Hiring managers: Personal networks hold power

We’ve all been told, “Networking is critical,” so often that by now it’s about as interesting as, “You should floss daily.” But the truth of the matter is that CIOs in the know do regularly turn to their personal networks to source effective talent. And paying regular attention to your network does, in fact, pay off.

Craig Cuyar leaned on his personal network soon after being hired as global CIO of Cushman and Wakefield. Additional talent was needed for his team and he successfully hired four direct reports by reaching out to his personal contacts. “It’s clearly a long-term effort,” he says of building his network. “I couldn’t have hired those people unless I had spent some time building those relationships and getting to know them personally.”
The greatest benefit to working your personal network may be the inherent trust. Employing a known entity reduces costs and hiring risk. Cuyar had no doubts about those in his network and they, in turn, had an established trust in him. His hires, he affirms, “knew how I thought, my leadership style and what latitude they’d have in running their organizations.” With no learning curve, his team was immediately effective in initiating the desired cultural changes.

Gary Fling, recently appointed CIO of Phibro Animal Health, echoed the sentiment. In his last CIO role, Fling hired six team members-nearly 25 percent of his hiring opportunities-from his network. “We had much more rapid success in the goals we’d established for ourselves.” Gary maintains that his personal and professional networks have become the pool from which he can draw employees who he knows have the core competencies his organization needs.

Obviously it’s impossible to cultivate personal relationships with every business contact, so you need to be deliberate in where you spend your time. Bolstering your network at both peer and direct-report levels can be accomplished through giveback. Michael Iacona, CIO of TMP Worldwide Advertising and Communications, who also successfully hired from his network this year, is active in Columbia’s Executive Master’s in Technology Management Program. The time he dedicated to and the purpose he shared with the people there added no fewer than 10 truly meaningful professional relationships to his network. Iacona stated, “The key word that needs to follow networking is relationships. And networking and relationships aren’t the same thing.”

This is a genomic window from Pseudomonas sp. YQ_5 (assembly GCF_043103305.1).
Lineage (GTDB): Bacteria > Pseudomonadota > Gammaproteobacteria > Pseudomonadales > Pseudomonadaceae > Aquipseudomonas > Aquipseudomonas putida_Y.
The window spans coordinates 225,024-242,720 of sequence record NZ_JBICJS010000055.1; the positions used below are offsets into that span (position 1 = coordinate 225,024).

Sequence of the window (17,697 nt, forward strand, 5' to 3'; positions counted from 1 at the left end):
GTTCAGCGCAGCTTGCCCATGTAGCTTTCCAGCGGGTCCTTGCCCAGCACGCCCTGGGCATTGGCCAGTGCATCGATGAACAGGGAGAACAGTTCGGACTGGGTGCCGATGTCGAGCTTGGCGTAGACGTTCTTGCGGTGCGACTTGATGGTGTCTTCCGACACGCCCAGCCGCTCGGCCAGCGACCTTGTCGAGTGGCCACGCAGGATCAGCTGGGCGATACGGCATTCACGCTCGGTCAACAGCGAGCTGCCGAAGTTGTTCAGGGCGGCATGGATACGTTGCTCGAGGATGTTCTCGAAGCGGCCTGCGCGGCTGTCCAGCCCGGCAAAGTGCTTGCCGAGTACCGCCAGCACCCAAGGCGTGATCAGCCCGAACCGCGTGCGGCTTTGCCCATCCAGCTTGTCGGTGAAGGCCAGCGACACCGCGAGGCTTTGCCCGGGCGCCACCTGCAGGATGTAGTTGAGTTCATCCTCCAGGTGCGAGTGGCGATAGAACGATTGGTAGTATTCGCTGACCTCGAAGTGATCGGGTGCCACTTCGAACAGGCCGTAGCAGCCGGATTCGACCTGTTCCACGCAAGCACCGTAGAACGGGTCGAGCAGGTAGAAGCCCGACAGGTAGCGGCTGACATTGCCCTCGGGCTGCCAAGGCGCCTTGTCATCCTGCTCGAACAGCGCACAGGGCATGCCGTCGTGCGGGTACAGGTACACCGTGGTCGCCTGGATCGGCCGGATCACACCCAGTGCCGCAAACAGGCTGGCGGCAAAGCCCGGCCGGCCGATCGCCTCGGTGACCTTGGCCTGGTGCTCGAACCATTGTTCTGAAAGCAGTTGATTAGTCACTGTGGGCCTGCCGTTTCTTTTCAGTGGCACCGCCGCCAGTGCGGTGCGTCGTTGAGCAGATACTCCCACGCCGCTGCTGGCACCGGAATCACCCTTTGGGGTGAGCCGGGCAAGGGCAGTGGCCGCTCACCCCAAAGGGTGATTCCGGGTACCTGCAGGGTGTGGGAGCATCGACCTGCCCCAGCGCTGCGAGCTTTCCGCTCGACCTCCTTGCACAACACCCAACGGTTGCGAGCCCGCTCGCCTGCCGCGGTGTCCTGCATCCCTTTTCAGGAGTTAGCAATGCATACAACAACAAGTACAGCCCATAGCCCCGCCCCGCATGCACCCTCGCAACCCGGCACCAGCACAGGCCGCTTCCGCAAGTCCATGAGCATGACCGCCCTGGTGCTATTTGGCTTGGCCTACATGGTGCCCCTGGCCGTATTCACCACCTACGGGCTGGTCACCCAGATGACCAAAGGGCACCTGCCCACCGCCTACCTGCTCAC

Every CIO I spoke with quantified the strength of their network by the number of quality relationships, not the number of LinkedIn connections. Iacona was clear: “Relationships can’t be built exponentially because a relationship implies time invested in learning about and knowing about those other people. It’s about building those relationships such that you have a network of strong relationships, and LinkedIn is really just a facilitation of that; it’s not the other way around.”

No one says it’s easy. Fling jokes that, like most of his IT brethren, he’s not a natural networker. “It takes energy to do the things you need to do networking-wise.”

But by leveraging their own networks, these CIOs saved money and gained key decision makers who shared similar beliefs, work ethics and philosophies. In addition, the trust factor increased the immediacy of the hires’ effectiveness in driving organizational goals. Isn’t that the target for every hire? In today’s market, where every decision and every penny is mission-critical, CIOs need to demonstrate their value on the hiring line by actively augmenting and sourcing from their networks. Food for thought: Wouldn’t a CEO think twice about removing a CIO who had single-handedly built the entire IT leadership team?

Don’t forget to floss.

Kristen Lamoreaux is an executive technology recruiter with the Jarvis Walker Group and founder of SIM Women, a North American networking organization for female CIOs and their direct reports.

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